Thursday, June 2, 2016

Review: The Peace Process: A Novella and Stories

The Peace Process: A Novella and Stories The Peace Process: A Novella and Stories by Bruce Jay Friedman
My rating: 4 of 5 stars

I’m a longtime fan of Bruce Jay Friedman, and I think that A Mother’s Kisses is the second or third funniest novel I have ever read (behind Philip Roth’s Portnoy’s Complaint and any of Mordecai Richler’s best).

That’s the thing about Friedman, in the likely case you aren’t familiar with his work. Excellent as it is, he always seems overshadowed. The man gets credit for inventing the term “black humor;” his novel, Stern, more or less created the literary model for making fun of the Jewish mother. And, in a mid-career gambit, he wrote the screenplay for the movie Splash and became, for a time, a Hollywood honcho. But admit it, you’ve never heard of him.

Remarkably, he’s still going strong. Good for him that this generally engaging book has come out after Roth has announced his retirement and years after Richler died. He was the earliest of that distinguished crew, and here he is the last man standing (or, as the case may be, sitting at the keyboard).

Friedman’s voice is utterly distinctive. He has a narrative gift for cutting all the fat out of his beginnings, and I’ve tried to learn some of his technique just by looking at his first paragraphs; they move so quickly from seemingly random insight to fully established context that, even though I follow the story perfectly, I feel I’ve been treated to a literary sleight of hand.

But even more distinctive is the tone. Friedman always seems like that crotchety guy who hates everyone but who, seeming to hate you less than all the other “putzes” in the room, confides in you. And it’s flattering. The guy doesn’t know how not to be clever, and all his narrators come across as worth listening to.

What’s even more surprising here – though it’s part of a fair bit of his earlier work too – is the degree to which his stories veer into genuine self-reflection. The main characters have almost always made a serious mistake – one has impulsively stolen jewelry from a doddering octogenarian, another discovers he has accidentally befriended the man who broke up his first marriage decades before, and another has just written a new movie scene that his wife recognizes as based on her – and they want to reflect on it, want to learn from it. They tend to avoid regret; instead, they ponder, and they take you along for that pondering.

As stories, most of these are almost extended jokes. Many end with what amounts to a punch line, not so much resolving the narrative (although they often do) as wryly releasing you from the hold of the opening lines. As such, most of these are mood pieces, explorations on a theme of distant disappointment. There are lot of ex-wives, a lot of petered out movie careers, a lot of children (or parents or siblings) who’ve drifted apart from close family members, but there are real differences between the narrators as well. Read the stories consecutively – in the best of ways the material flies by – and you’ll feel as if you’ve hung out at a good old-fashioned deli.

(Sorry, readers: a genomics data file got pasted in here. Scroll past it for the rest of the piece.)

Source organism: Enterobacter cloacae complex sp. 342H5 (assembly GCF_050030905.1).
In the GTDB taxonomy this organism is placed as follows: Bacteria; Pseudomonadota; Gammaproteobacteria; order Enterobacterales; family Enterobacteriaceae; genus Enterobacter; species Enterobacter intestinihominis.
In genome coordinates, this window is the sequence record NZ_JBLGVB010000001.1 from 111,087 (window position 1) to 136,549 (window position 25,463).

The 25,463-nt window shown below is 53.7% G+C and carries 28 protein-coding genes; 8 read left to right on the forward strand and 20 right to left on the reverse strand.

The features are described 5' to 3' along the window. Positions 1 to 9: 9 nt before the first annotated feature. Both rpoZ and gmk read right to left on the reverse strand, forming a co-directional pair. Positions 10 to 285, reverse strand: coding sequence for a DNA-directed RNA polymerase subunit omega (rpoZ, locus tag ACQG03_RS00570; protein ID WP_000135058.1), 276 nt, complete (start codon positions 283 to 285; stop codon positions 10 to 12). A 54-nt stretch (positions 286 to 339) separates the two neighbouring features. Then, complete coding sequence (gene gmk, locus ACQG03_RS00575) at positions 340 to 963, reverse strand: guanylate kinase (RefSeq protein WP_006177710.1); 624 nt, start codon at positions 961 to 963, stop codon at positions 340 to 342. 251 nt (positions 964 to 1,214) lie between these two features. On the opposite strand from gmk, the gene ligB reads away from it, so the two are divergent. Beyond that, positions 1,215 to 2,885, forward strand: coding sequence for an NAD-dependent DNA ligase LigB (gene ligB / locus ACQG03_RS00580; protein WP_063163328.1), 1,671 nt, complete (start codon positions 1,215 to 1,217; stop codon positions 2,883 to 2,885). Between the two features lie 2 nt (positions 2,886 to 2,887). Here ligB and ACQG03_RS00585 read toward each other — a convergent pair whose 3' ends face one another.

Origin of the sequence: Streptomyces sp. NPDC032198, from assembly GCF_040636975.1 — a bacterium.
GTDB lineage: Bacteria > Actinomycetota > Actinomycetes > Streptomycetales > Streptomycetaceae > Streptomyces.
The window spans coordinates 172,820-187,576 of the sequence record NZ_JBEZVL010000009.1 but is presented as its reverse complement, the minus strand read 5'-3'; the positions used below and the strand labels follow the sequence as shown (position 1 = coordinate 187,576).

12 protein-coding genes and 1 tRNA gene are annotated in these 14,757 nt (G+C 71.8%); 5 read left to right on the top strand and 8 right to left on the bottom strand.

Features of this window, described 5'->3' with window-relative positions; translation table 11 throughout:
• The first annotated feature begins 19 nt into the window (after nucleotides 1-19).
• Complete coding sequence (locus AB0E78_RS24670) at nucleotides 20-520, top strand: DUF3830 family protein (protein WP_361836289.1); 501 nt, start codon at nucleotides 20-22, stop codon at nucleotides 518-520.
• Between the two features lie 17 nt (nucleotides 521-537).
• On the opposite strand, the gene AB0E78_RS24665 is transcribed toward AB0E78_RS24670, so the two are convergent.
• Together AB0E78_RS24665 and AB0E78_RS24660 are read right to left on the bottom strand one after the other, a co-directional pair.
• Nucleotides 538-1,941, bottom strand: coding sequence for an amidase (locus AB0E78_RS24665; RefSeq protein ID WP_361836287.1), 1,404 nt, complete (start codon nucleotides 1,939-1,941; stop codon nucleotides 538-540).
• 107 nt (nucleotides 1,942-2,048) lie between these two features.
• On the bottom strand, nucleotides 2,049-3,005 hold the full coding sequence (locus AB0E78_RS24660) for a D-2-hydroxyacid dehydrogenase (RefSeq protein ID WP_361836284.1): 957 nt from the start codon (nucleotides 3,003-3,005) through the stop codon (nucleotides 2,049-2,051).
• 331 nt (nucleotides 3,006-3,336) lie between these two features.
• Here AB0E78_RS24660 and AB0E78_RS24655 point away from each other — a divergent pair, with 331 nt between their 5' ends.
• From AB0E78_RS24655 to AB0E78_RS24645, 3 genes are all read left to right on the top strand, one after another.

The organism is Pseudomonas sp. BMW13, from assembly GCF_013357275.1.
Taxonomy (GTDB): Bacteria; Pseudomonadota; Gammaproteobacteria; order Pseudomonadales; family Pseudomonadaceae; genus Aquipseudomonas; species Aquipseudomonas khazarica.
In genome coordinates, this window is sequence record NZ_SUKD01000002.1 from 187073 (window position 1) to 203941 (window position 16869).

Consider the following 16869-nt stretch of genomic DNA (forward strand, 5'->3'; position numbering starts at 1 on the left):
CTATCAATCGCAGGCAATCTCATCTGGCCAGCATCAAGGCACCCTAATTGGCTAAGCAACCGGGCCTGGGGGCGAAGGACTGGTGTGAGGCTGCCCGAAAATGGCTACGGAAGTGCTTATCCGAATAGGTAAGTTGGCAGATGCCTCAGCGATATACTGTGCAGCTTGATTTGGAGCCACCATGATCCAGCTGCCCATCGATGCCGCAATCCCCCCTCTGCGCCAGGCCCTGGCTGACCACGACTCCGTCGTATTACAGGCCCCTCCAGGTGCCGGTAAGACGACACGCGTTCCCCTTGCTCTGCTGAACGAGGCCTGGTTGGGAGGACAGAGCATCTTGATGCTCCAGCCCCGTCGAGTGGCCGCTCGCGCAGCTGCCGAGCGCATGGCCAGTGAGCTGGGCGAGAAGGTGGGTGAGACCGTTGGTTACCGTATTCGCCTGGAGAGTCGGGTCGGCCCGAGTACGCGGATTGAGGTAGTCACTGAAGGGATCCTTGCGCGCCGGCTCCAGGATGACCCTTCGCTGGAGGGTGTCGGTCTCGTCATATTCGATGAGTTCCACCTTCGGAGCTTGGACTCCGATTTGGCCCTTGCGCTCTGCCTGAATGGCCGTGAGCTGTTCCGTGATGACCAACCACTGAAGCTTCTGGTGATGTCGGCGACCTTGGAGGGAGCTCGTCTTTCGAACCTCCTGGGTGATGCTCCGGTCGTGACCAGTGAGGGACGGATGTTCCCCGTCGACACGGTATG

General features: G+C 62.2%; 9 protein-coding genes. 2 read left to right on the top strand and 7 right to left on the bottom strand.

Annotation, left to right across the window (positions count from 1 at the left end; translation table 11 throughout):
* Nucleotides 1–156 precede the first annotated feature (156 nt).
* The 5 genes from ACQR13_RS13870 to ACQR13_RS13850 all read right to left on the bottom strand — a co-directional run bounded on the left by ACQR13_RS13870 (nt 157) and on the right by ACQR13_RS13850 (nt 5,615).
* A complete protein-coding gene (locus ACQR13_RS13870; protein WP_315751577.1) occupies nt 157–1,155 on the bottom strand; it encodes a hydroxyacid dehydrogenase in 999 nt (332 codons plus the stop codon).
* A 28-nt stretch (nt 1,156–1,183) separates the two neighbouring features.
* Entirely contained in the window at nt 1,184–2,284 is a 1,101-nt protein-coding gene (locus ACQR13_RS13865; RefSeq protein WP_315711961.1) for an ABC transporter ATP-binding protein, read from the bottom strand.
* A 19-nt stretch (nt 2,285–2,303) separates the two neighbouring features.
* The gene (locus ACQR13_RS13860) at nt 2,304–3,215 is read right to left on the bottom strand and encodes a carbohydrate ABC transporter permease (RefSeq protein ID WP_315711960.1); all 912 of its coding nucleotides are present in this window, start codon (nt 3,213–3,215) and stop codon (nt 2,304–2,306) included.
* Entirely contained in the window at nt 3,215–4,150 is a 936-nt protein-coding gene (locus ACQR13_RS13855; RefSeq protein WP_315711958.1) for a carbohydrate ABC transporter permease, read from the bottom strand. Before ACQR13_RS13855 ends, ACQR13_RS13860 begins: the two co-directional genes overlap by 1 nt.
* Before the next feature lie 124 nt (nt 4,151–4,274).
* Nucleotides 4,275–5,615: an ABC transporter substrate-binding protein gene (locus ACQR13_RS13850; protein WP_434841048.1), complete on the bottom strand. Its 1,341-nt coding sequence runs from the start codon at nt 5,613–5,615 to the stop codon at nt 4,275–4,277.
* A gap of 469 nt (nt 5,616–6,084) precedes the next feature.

My favorites are “The Big Sister,” (about a man trying to figure out how to mourn his only sibling), “A Fan is a Fan” (about a Jewish writer in Nazi Germany with the mixed blessing of having Joseph Goebbels as a major fan), and “The Nightgown” (about a man who, so enjoying an actor’s performance as a psychiatrist, hires him as a shrink.) There are a couple of lemons here – “Where She Stops” and “Orange Shoes” disappointed me the most – but it’s otherwise a consistently strong collection.

I’m still unsure how to feel about the title story, one that takes up more than a third of the entire book. On the one hand, I admire Friedman’s willingness to interrogate Jewish anti-Muslim attitudes, but I can’t be certain what he is telling me through his ruminations. The vicissitudes of the narrator’s relationship to an Arab he meets during his first trip to Israel leave him sometimes a benefactor and sometimes a recipient. That part is fantasy, or farce, that moves quickly and, for the most part, with the same cleverness of the other stories.

It feels as if there’s a deeper message to the narrative, if for no reason other than that it’s so much longer than the others, but it’s buried under so much irony that I can’t pull it out in any straight fashion. Friedman may have something shrewd to say about Jewish self-righteousness, and he may be making the even bolder claim that the “new Jew” – the new plucky underdog – is the Arab. Both feel possible, but neither feels quite right. Either way, I’m left laughing, and I’m left thinking.

The book as a whole definitely works, and it’s good to have the old pro still at it.

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